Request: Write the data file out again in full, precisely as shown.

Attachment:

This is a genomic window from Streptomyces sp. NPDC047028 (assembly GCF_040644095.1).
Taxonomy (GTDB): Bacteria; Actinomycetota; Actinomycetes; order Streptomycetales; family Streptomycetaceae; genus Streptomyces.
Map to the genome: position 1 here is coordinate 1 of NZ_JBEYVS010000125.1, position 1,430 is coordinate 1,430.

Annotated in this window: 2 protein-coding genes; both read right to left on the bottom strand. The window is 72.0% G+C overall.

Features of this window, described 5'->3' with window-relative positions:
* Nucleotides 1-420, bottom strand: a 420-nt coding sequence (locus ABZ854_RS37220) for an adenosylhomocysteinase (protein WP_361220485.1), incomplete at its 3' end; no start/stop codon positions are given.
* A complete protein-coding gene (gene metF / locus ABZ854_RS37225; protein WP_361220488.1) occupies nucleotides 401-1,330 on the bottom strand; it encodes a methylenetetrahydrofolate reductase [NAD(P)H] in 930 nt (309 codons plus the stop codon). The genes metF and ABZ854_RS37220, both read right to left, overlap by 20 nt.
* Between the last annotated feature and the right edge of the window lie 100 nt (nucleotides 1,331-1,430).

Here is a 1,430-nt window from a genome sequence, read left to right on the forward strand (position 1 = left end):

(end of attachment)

This is a genomic window from Streptomyces sp. NPDC047028 (assembly GCF_040644095.1).
Taxonomy (GTDB): Bacteria; Actinomycetota; Actinomycetes; order Streptomycetales; family Streptomycetaceae; genus Streptomyces.
Map to the genome: position 1 here is coordinate 1 of NZ_JBEYVS010000125.1, position 1,430 is coordinate 1,430.

Annotated in this window: 2 protein-coding genes; both read right to left on the bottom strand. The window is 72.0% G+C overall.

Features of this window, described 5'->3' with window-relative positions:
* Nucleotides 1-420, bottom strand: a 420-nt coding sequence (locus ABZ854_RS37220) for an adenosylhomocysteinase (protein WP_361220485.1), incomplete at its 3' end; no start/stop codon positions are given.
* A complete protein-coding gene (gene metF / locus ABZ854_RS37225; protein WP_361220488.1) occupies nucleotides 401-1,330 on the bottom strand; it encodes a methylenetetrahydrofolate reductase [NAD(P)H] in 930 nt (309 codons plus the stop codon). The genes metF and ABZ854_RS37220, both read right to left, overlap by 20 nt.
* Between the last annotated feature and the right edge of the window lie 100 nt (nucleotides 1,331-1,430).

Here is a 1,430-nt window from a genome sequence, read left to right on the forward strand (position 1 = left end):